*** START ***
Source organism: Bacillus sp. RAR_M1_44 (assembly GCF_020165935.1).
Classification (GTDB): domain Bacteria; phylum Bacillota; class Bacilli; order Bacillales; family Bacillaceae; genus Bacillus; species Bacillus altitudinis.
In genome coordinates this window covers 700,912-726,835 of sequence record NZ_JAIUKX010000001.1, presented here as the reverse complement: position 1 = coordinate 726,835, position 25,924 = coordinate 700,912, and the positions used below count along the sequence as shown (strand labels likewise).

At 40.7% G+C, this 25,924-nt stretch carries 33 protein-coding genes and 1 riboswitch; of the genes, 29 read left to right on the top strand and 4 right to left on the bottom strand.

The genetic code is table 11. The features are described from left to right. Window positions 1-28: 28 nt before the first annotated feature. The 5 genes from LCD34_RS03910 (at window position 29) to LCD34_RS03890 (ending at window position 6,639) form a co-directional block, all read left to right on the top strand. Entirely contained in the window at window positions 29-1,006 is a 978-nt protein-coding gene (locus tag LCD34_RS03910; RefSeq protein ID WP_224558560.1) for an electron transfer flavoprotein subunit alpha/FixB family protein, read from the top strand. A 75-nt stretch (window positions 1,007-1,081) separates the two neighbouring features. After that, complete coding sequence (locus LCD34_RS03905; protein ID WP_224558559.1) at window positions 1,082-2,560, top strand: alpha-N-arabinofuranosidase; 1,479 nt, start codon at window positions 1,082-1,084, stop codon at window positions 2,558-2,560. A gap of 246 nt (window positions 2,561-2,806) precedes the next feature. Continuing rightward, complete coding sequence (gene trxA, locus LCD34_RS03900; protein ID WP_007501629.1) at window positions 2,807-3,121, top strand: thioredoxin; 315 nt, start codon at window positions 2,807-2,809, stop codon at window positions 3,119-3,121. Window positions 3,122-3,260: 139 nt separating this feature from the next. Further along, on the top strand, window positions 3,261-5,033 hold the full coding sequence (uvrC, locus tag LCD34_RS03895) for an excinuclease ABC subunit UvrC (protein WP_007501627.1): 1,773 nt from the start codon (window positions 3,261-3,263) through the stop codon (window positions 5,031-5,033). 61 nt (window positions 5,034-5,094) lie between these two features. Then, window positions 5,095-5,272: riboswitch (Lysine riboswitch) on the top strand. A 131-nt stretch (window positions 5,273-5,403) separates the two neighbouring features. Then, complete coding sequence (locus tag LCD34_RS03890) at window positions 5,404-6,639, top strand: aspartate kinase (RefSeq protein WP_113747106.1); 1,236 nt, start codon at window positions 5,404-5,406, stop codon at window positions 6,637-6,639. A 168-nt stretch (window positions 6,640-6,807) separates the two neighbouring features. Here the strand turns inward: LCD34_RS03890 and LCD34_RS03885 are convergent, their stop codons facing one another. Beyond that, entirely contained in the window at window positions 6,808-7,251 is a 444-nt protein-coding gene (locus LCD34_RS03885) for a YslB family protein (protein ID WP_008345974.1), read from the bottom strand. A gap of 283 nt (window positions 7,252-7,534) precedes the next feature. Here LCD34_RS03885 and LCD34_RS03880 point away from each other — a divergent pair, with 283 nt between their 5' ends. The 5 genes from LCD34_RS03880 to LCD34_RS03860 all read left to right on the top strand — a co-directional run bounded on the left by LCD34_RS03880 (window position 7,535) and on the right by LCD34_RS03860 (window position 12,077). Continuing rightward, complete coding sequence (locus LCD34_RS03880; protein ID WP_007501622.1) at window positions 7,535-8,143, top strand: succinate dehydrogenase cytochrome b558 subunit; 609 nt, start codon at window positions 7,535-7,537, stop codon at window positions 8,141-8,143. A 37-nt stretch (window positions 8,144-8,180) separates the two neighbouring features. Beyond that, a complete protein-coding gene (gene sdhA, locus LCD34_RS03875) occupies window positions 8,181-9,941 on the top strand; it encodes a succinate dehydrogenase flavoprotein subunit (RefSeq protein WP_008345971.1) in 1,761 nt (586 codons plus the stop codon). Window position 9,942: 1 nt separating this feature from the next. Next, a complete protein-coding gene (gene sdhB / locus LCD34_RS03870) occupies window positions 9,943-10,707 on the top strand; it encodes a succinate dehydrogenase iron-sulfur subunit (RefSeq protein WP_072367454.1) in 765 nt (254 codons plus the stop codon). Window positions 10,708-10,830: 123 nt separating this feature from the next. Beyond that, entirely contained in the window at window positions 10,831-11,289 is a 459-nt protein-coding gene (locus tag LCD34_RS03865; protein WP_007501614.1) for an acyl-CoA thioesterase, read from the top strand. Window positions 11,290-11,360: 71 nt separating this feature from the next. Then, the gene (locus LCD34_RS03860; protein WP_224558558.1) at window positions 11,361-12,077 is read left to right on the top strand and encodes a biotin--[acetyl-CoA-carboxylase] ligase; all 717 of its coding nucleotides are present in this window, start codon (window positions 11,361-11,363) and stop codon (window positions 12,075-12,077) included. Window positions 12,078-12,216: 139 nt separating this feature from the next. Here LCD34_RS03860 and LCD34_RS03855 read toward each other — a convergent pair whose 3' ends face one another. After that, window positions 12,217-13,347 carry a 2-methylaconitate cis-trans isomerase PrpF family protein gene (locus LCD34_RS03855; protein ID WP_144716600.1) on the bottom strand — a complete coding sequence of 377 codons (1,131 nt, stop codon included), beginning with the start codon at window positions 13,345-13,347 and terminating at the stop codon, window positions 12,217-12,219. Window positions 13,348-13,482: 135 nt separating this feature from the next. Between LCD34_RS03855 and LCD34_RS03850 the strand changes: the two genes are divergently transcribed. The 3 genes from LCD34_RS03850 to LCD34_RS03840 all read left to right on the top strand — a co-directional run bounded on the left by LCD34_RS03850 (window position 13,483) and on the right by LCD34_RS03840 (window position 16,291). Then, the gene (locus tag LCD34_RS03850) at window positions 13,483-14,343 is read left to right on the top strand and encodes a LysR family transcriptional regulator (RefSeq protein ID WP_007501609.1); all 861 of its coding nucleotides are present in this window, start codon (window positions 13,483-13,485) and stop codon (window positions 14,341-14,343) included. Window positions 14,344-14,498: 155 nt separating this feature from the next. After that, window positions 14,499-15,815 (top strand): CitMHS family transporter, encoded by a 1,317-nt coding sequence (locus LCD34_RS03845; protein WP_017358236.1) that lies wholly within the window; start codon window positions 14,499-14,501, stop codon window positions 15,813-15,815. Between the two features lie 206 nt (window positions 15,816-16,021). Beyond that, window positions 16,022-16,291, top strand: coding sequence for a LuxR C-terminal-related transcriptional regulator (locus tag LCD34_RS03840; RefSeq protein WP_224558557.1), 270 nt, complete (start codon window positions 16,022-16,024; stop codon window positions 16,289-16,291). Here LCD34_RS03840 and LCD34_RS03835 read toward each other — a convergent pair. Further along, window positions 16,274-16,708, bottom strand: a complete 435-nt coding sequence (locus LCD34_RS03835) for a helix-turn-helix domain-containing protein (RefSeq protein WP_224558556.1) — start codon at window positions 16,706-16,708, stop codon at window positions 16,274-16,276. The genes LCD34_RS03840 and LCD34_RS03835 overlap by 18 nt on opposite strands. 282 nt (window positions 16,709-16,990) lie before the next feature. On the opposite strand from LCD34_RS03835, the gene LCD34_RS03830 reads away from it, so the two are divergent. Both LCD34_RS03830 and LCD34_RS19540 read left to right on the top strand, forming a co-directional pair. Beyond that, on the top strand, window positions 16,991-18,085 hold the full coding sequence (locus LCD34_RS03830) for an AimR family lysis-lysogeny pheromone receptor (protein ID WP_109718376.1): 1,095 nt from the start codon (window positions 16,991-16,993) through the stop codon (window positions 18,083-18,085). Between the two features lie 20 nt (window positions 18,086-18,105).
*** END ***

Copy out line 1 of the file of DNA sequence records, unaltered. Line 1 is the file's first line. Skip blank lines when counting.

Source organism: Bacillus sp. RAR_M1_44 (assembly GCF_020165935.1).